Author Topic: The Victorian Pen Wiper  (Read 487 times)

Offline Chessie

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The Victorian Pen Wiper
« on: March 20, 2023, 10:47:42 AM »
This might be a strange question, but does anyone use a historical pen wiper for their dip pen nibs? 

My practice has tended to prefer things that last a long time and aren't disposed of in the garbage when possible.  Microfiber cloths are fine, of course, but in doing 18th century woodworking and calligraphy there's a trend towards 'going back' to doing things the way we used to before one could just throw something away and get another one.  Many of the older methods were actually in place for good reasons, namely that they were efficient and useful.  Many were only replaced by an industrial process because the industrial process could churn out a lot of things very cheaply for easy replacement when something broke which led to an expectation that everything would break.

There are two classes of antique pen wiper that I've found - cloth and brushed.  The cloth ones are pretty much microfibers made of wool - well and good.  The *brushed* variety are the one that interest me.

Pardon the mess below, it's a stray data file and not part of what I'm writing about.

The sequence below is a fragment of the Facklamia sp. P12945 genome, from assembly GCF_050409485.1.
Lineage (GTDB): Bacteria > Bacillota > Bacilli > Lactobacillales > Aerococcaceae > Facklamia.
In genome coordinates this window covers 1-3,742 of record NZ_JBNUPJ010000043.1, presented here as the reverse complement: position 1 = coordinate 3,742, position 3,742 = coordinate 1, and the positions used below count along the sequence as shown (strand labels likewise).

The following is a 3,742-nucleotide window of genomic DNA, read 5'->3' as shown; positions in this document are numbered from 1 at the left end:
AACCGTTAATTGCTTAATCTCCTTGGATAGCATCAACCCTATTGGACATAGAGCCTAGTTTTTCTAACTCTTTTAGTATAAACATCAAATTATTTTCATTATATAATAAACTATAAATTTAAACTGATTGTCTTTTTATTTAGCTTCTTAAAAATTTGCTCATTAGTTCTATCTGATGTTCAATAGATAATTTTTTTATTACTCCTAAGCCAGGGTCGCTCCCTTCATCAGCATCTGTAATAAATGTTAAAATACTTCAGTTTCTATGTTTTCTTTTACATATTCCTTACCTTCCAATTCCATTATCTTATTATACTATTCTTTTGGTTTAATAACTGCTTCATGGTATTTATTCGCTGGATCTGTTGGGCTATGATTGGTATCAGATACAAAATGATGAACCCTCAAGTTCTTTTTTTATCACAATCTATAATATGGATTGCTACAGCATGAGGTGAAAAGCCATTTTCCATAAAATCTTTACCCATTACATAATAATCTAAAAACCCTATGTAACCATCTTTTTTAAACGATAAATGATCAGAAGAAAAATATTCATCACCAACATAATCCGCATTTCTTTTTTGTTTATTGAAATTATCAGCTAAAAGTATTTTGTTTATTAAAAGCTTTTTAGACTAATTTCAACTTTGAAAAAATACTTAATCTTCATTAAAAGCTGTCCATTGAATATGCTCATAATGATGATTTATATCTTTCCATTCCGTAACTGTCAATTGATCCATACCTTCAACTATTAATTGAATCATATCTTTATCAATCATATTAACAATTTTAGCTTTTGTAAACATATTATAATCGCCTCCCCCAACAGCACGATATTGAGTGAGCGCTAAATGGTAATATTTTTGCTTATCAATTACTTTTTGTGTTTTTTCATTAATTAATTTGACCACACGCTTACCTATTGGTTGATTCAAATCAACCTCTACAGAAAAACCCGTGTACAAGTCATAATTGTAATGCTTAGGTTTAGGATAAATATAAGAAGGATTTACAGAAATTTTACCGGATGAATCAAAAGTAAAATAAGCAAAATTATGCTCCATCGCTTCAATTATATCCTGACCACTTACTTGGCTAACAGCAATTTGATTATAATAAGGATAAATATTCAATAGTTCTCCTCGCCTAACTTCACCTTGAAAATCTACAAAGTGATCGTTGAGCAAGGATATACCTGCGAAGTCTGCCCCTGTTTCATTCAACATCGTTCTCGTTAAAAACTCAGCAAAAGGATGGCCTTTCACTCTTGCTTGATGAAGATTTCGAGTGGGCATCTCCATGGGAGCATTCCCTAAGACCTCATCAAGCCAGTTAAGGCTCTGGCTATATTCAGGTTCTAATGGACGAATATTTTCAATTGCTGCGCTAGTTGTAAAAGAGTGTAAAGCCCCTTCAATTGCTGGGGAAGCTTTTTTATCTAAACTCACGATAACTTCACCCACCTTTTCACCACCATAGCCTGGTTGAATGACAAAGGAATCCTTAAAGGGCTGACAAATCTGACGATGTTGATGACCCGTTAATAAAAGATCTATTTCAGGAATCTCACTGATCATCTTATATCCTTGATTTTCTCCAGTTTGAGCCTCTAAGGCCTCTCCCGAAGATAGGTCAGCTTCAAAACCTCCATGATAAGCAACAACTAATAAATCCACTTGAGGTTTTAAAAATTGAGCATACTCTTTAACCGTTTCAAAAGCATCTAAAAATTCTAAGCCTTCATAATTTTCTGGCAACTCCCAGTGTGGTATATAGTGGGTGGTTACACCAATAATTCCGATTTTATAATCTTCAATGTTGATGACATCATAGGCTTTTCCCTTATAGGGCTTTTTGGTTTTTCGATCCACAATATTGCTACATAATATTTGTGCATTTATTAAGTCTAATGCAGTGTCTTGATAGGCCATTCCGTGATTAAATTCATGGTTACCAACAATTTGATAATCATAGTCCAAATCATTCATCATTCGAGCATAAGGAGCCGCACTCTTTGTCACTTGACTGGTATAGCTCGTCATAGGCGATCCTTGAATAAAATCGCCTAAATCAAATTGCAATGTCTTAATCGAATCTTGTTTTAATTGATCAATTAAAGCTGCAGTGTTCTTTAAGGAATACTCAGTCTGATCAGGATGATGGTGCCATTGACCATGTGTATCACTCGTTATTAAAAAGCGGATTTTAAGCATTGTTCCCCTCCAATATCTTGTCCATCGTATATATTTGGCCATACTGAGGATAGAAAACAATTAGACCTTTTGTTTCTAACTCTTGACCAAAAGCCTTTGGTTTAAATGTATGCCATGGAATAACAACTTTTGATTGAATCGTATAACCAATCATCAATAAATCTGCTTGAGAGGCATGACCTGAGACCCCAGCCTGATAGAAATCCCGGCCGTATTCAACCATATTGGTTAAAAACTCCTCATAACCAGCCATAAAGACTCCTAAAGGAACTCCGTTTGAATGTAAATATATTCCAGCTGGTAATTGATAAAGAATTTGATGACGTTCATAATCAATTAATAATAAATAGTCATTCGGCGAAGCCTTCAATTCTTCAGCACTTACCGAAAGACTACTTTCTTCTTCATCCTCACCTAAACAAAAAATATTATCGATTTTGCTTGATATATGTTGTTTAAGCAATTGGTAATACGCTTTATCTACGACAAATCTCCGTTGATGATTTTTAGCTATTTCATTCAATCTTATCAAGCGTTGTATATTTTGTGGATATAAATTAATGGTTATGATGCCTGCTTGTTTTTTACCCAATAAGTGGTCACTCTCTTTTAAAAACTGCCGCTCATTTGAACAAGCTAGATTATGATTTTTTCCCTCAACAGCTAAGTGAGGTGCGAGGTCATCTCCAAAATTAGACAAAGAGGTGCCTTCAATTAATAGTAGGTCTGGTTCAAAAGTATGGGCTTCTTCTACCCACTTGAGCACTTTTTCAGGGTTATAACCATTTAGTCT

I use a lot of ground inks (soot and animal glue) along with dip pens.  At the advice of a few members of the forum I'm going to re-try the Mitchell broad edge nibs without futzing with the reservoirs.  I'm genuinely excited to give that a go.  In doing that, it's offered an interesting opportunity to try out a pen wiper (with no reservoir in the way) to keep ink flowing cleanly. 

Has anyone made use of these?  Would modern, plastic bristled brushes be able to replicate the historical function (being as the antiques are extremely expensive)?  I could see getting a few bottle cleaners and cannibalizing them for parts to build something similar. 

Online Erica McPhee

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Re: The Victorian Pen Wiper
« Reply #1 on: March 20, 2023, 12:59:19 PM »
That is so cool! I have never seen one before.
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Offline K-2

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Re: The Victorian Pen Wiper
« Reply #2 on: March 20, 2023, 03:49:18 PM »
@Chessie - I glued a toothbrush head to the inside of a water cup for exactly this purpose. It's very similar! The trick is to affix it right at the usual waterline, so you don't get more of the nib/holder wet than you have to.

--yours, K

Offline AAAndrew

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Re: The Victorian Pen Wiper
« Reply #3 on: April 24, 2023, 09:38:56 PM »
I've never found the brushes work well dry. Since most of what I use are water-based inks, I find just a wipe with a tissue or thin napkin works as well as anything else. (those little coffee shop napkins seem to work quite well)
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